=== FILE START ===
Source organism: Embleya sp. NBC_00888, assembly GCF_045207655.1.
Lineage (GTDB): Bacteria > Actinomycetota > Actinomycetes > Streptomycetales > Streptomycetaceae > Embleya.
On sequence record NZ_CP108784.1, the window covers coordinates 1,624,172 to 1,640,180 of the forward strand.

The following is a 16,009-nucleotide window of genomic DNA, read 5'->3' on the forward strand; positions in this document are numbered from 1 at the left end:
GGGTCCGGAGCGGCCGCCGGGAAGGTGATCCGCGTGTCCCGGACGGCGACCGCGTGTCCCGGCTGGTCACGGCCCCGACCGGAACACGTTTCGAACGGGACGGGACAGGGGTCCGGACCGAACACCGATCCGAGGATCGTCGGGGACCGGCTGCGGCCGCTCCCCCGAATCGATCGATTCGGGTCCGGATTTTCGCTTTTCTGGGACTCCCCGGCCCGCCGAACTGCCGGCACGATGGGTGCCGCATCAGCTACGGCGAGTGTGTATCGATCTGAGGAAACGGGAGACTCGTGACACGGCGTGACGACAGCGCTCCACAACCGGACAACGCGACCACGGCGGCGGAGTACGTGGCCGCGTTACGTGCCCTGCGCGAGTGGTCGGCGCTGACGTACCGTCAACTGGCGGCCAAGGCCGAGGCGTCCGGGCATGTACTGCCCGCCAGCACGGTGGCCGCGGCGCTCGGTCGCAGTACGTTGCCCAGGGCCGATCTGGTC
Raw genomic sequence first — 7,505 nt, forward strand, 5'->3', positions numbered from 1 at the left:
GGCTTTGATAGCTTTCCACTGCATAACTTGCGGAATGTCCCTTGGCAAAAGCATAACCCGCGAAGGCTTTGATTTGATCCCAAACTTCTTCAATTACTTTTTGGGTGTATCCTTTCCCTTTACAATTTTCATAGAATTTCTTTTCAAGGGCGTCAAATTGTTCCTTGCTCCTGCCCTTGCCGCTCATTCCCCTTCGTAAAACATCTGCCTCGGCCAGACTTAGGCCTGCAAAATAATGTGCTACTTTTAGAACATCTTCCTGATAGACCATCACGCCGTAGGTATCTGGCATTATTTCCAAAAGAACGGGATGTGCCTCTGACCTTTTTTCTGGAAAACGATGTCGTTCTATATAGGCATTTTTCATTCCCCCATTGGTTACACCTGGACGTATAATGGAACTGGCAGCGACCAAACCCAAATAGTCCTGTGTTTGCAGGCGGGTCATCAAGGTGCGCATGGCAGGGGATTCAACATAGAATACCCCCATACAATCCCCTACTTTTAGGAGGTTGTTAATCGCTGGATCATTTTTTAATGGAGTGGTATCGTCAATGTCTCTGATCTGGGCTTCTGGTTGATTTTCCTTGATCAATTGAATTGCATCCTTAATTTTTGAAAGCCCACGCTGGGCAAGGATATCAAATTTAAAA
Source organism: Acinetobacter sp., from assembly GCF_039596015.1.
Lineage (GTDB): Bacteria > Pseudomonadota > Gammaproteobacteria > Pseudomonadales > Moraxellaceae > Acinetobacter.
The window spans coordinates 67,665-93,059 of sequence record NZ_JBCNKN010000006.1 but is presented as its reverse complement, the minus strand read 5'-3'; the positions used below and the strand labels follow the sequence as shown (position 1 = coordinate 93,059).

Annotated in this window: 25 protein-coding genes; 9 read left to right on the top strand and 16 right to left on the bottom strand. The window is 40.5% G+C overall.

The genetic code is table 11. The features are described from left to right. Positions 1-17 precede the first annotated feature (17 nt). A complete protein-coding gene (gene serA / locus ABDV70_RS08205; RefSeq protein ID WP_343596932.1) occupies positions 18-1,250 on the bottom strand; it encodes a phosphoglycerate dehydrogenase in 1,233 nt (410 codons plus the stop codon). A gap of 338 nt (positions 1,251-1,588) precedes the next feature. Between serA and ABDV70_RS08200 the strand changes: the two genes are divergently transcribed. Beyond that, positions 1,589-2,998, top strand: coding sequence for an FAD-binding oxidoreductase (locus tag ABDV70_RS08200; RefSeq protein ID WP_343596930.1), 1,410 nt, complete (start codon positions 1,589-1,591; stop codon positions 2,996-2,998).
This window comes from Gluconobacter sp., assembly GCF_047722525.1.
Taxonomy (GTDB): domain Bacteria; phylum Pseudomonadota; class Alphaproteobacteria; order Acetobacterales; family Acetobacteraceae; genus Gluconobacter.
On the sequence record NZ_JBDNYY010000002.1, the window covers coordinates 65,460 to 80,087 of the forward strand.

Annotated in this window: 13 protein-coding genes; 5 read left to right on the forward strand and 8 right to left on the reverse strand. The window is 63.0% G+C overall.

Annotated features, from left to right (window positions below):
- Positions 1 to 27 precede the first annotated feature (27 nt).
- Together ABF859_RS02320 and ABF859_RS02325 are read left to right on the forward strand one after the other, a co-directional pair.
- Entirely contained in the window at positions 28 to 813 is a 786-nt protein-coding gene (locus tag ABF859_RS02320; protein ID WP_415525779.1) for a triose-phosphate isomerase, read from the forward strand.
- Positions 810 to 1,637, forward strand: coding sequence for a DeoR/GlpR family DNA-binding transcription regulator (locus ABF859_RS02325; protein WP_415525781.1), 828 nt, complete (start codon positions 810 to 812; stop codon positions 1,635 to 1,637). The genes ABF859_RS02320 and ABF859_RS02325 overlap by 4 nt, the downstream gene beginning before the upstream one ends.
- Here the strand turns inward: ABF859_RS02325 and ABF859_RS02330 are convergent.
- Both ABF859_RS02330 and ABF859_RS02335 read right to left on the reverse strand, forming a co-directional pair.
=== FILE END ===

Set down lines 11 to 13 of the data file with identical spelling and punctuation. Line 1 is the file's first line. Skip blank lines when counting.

Annotated in this window: 25 protein-coding genes; 9 read left to right on the top strand and 16 right to left on the bottom strand. The window is 40.5% G+C overall.

The genetic code is table 11. The features are described from left to right. Positions 1-17 precede the first annotated feature (17 nt). A complete protein-coding gene (gene serA / locus ABDV70_RS08205; RefSeq protein ID WP_343596932.1) occupies positions 18-1,250 on the bottom strand; it encodes a phosphoglycerate dehydrogenase in 1,233 nt (410 codons plus the stop codon). A gap of 338 nt (positions 1,251-1,588) precedes the next feature. Between serA and ABDV70_RS08200 the strand changes: the two genes are divergently transcribed. Beyond that, positions 1,589-2,998, top strand: coding sequence for an FAD-binding oxidoreductase (locus tag ABDV70_RS08200; RefSeq protein ID WP_343596930.1), 1,410 nt, complete (start codon positions 1,589-1,591; stop codon positions 2,996-2,998).
This window comes from Gluconobacter sp., assembly GCF_047722525.1.